The King’s Highway is the world’s oldest continuously used
communication route. It used to link ancient Bashan, Giliad, and Ammon
in the North with Moab, Edom, Paran, and Midian in the South.
In the Bible, The King’s Highway is first mentioned by name in Numbers
20:17, 17 Please let us pass through your country. We will not go through any field or vineyard, or drink water from any well.
We will travel along the King’s Highway and not turn to the right or to the left until we have passed through your territory.” when Moses led the Exodus through southern Jordan. Moses
asked the King of Edom if he and his people could “go along the King’s
Highway” during their journey to Canaan, but his request was denied.
The King’s Highway is also referenced in an earlier story in Genesis 14:5-8, 5 And in the fourteenth year came Chedorlaomer, and the kings that were with him, and smote the Rephaims in Ashteroth Karnaim, and the Zuzims in Ham, and the Emins in Shaveh Kiriathaim,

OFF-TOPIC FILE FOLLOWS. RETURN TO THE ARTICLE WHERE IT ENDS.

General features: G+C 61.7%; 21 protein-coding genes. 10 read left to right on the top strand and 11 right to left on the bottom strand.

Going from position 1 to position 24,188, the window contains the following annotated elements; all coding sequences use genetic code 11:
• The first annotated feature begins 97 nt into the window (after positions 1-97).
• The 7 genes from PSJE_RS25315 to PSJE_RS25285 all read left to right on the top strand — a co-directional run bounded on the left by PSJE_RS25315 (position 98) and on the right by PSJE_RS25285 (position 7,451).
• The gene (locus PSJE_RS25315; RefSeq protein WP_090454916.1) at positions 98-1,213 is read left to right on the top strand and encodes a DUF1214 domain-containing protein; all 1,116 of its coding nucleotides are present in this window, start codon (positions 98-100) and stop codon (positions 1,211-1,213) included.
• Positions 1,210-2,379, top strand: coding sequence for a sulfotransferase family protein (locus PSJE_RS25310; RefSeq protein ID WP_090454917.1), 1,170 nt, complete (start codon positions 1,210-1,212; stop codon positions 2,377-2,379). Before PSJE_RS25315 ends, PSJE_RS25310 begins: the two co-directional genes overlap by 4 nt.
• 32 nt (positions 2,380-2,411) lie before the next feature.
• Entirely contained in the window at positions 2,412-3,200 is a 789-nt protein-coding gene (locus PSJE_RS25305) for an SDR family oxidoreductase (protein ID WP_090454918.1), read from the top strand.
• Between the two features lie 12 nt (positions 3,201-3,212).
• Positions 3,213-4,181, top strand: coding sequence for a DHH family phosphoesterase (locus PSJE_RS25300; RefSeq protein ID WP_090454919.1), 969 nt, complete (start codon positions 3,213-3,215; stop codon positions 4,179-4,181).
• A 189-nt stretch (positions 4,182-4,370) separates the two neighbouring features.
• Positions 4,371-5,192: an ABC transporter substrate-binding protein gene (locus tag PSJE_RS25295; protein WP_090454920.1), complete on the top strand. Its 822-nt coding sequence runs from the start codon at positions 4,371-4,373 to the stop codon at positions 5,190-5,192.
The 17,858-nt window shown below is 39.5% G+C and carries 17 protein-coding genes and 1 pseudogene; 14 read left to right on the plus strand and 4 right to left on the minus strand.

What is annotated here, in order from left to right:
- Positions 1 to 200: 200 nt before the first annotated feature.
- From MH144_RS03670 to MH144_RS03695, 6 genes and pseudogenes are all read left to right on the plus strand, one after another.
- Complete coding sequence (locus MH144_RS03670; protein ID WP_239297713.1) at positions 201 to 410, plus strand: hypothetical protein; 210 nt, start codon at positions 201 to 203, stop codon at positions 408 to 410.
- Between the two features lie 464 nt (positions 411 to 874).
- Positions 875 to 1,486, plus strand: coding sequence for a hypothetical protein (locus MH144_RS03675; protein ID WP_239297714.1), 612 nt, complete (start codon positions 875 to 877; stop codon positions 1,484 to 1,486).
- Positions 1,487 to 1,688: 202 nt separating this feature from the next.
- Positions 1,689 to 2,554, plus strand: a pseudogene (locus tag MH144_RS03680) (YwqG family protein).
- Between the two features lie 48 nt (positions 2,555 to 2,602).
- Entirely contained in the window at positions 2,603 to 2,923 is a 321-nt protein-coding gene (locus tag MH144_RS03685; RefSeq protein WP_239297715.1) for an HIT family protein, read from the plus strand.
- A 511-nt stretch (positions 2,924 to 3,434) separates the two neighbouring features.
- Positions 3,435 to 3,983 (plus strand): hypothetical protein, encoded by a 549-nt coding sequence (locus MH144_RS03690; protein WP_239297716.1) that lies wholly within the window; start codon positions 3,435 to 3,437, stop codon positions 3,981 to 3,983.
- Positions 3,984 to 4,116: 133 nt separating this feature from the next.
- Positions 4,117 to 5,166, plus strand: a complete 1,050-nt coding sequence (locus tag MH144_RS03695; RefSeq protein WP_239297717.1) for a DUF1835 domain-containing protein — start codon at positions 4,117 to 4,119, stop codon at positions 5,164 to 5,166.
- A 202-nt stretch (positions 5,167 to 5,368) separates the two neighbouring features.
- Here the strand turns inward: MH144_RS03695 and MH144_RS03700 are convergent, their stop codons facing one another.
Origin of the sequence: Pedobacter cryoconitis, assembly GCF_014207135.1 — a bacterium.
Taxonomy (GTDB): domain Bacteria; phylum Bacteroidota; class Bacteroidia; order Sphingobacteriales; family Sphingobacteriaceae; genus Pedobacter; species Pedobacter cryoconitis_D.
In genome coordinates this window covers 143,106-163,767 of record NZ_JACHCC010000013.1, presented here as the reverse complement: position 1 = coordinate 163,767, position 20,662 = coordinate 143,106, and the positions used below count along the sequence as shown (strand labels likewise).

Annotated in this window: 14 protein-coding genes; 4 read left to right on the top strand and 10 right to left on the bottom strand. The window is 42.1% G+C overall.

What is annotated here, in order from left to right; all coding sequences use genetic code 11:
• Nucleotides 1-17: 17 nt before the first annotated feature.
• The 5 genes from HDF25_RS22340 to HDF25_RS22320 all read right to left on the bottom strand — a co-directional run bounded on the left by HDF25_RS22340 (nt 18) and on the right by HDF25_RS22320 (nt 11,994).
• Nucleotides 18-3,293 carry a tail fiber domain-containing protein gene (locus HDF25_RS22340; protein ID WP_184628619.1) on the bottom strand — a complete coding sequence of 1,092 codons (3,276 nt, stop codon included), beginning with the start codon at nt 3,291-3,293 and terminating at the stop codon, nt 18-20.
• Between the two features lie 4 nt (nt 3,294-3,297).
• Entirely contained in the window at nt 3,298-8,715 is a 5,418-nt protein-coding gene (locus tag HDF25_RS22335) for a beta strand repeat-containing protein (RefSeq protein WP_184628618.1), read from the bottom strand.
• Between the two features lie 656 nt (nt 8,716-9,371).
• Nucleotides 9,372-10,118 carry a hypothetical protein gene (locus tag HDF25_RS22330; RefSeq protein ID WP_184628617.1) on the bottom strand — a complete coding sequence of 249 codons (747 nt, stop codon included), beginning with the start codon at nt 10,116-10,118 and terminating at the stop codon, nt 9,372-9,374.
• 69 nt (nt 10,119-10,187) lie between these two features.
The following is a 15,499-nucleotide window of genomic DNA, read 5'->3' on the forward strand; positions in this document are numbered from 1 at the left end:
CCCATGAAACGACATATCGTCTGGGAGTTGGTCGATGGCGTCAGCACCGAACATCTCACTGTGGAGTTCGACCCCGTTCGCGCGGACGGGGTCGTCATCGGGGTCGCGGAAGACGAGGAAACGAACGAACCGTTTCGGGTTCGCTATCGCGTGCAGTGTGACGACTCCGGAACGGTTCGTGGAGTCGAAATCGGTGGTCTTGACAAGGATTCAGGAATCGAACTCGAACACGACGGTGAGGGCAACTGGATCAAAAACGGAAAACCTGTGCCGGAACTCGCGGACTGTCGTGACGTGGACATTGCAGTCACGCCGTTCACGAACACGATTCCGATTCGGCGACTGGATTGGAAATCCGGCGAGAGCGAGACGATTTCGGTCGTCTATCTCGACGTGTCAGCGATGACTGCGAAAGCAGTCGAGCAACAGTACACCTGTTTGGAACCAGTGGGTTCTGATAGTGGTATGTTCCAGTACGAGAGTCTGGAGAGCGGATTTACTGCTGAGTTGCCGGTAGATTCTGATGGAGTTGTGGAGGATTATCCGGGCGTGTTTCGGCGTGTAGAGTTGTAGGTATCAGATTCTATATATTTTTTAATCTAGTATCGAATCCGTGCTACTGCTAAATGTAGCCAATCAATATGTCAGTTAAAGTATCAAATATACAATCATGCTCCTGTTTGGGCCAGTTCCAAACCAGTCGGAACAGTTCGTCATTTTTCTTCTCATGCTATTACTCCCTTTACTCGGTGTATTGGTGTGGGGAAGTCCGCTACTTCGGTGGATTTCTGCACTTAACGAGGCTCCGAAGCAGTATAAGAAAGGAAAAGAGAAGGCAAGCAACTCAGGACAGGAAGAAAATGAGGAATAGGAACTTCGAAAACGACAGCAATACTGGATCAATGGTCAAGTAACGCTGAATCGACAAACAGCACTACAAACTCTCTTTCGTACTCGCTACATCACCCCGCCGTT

6 And the Horites in their mount Seir, unto Elparan, which is by the wilderness.
7 And they returned, and came to Enmishpat, which is Kadesh, and smote all the country of the Amalekites, and also the Amorites, that dwelt in Hazezontamar.
8 And there went out the king of Sodom, and the king of Gomorrah, and the king of Admah, and the king of Zeboiim, and the king of Bela (the same is Zoar;) and they joined battle with them in the vale of Siddim;
in relation to the four Kings from the North. They attacked Sodom and
Gomorrah and the three other Cities of the Plain – Heshbon (Hisban),
Medaba (Madaba) and Kir Moab (Karak) – taking Lot hostage, only to be
chased and beaten by Abraham.
Today, this scenic route is a fine paved road that winds, dips, twists, and
rambles through the heart of the Jordanian highlands, passing through
the country’s most stunning landscapes and some of its most important